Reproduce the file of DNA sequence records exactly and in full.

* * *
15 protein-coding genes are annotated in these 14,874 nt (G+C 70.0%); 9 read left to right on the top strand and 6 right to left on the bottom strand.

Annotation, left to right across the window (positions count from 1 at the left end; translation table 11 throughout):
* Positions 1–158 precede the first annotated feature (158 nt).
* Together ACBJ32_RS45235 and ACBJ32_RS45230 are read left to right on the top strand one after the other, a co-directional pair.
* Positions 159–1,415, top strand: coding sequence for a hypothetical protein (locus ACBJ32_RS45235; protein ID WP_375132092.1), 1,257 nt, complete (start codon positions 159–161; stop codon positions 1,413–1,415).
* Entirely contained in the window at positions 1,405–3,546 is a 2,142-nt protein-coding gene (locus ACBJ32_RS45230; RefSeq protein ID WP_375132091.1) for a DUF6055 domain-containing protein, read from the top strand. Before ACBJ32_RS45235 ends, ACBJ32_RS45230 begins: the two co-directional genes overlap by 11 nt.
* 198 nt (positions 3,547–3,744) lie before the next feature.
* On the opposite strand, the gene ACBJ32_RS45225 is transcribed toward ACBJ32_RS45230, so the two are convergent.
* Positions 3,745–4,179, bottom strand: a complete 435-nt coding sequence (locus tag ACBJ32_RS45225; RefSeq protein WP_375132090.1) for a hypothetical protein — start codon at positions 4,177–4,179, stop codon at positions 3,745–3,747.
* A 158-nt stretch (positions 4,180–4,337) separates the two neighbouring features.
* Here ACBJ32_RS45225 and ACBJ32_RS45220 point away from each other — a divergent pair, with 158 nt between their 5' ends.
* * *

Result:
15 protein-coding genes are annotated in these 14,874 nt (G+C 70.0%); 9 read left to right on the top strand and 6 right to left on the bottom strand.

Annotation, left to right across the window (positions count from 1 at the left end; translation table 11 throughout):
* Positions 1–158 precede the first annotated feature (158 nt).
* Together ACBJ32_RS45235 and ACBJ32_RS45230 are read left to right on the top strand one after the other, a co-directional pair.
* Positions 159–1,415, top strand: coding sequence for a hypothetical protein (locus ACBJ32_RS45235; protein ID WP_375132092.1), 1,257 nt, complete (start codon positions 159–161; stop codon positions 1,413–1,415).
* Entirely contained in the window at positions 1,405–3,546 is a 2,142-nt protein-coding gene (locus ACBJ32_RS45230; RefSeq protein ID WP_375132091.1) for a DUF6055 domain-containing protein, read from the top strand. Before ACBJ32_RS45235 ends, ACBJ32_RS45230 begins: the two co-directional genes overlap by 11 nt.
* 198 nt (positions 3,547–3,744) lie before the next feature.
* On the opposite strand, the gene ACBJ32_RS45225 is transcribed toward ACBJ32_RS45230, so the two are convergent.
* Positions 3,745–4,179, bottom strand: a complete 435-nt coding sequence (locus tag ACBJ32_RS45225; RefSeq protein WP_375132090.1) for a hypothetical protein — start codon at positions 4,177–4,179, stop codon at positions 3,745–3,747.
* A 158-nt stretch (positions 4,180–4,337) separates the two neighbouring features.
* Here ACBJ32_RS45225 and ACBJ32_RS45220 point away from each other — a divergent pair, with 158 nt between their 5' ends.